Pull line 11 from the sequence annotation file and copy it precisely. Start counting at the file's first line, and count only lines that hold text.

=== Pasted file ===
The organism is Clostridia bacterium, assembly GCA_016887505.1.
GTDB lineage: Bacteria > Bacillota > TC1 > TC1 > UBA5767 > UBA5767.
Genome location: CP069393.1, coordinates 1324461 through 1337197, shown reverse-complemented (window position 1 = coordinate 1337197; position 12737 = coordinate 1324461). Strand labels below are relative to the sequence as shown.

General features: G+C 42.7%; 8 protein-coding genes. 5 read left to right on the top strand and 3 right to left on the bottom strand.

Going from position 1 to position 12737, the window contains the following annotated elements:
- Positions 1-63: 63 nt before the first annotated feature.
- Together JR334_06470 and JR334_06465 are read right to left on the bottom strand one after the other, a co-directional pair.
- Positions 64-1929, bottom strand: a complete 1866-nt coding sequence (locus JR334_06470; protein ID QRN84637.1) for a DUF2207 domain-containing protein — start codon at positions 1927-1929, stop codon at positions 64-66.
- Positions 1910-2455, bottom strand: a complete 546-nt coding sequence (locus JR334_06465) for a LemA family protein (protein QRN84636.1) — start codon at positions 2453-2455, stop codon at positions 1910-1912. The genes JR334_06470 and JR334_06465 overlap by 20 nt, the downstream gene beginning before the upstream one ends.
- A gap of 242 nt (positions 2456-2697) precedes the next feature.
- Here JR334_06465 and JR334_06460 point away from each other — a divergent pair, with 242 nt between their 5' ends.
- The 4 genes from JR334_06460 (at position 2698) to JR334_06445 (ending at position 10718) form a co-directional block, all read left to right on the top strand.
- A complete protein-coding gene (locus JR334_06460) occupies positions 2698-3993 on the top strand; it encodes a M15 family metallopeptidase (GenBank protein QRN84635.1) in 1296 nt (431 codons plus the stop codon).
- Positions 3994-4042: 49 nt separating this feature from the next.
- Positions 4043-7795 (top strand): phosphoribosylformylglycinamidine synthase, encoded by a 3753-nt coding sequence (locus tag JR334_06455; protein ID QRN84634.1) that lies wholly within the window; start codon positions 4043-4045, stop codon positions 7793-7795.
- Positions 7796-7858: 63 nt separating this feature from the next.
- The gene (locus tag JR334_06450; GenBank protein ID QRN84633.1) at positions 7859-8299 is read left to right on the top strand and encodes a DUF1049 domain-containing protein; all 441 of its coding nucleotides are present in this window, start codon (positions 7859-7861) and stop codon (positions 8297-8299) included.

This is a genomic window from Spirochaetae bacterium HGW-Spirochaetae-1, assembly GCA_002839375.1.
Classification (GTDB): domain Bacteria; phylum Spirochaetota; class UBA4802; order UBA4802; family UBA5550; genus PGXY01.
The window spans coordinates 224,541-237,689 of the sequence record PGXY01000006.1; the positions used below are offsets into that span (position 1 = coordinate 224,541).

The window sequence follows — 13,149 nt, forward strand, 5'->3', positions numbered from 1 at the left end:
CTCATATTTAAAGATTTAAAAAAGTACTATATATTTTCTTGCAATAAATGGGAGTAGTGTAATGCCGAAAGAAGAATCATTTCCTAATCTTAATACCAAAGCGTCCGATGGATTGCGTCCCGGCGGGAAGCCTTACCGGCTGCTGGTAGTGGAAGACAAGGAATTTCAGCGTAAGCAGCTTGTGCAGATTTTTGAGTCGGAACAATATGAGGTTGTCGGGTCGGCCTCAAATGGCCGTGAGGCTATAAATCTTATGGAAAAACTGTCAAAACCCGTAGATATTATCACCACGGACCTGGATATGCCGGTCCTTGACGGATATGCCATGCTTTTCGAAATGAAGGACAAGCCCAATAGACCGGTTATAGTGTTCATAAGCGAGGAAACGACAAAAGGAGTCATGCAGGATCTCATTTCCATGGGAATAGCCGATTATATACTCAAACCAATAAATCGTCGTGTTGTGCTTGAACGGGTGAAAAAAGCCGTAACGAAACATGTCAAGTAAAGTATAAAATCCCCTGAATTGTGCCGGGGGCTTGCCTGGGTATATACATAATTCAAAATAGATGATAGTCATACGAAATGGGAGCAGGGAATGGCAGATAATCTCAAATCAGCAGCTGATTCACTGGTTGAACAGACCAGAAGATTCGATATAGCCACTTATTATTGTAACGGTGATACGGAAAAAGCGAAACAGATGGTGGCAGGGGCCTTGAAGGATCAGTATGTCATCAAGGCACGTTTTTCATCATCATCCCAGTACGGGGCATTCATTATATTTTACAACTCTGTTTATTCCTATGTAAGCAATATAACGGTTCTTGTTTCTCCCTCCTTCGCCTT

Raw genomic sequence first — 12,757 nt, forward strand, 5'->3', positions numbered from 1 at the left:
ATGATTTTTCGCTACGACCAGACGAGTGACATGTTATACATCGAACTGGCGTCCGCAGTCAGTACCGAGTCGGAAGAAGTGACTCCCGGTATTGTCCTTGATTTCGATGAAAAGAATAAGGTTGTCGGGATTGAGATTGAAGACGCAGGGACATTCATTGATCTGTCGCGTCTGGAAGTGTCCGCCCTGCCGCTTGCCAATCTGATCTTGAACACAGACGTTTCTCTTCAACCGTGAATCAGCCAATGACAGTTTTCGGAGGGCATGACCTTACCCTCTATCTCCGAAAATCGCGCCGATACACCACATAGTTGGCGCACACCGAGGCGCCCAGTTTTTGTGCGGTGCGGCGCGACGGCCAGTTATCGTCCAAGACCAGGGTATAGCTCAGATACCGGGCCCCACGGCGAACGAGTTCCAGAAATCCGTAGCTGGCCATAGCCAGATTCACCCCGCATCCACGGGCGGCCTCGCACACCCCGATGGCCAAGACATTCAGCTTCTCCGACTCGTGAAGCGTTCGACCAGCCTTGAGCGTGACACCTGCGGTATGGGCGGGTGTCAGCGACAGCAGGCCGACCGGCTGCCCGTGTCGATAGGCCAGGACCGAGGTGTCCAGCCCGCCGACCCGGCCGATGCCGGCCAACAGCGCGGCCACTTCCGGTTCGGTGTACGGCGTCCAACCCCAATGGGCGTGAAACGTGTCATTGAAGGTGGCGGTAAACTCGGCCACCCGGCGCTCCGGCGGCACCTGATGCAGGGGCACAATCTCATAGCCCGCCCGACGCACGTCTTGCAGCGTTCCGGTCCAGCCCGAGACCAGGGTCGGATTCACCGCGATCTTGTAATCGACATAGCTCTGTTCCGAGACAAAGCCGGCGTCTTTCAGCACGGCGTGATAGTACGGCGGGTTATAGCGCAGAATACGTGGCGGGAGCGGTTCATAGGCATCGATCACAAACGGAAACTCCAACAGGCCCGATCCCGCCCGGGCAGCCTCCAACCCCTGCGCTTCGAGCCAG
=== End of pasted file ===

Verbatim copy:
- Here JR334_06465 and JR334_06460 point away from each other — a divergent pair, with 242 nt between their 5' ends.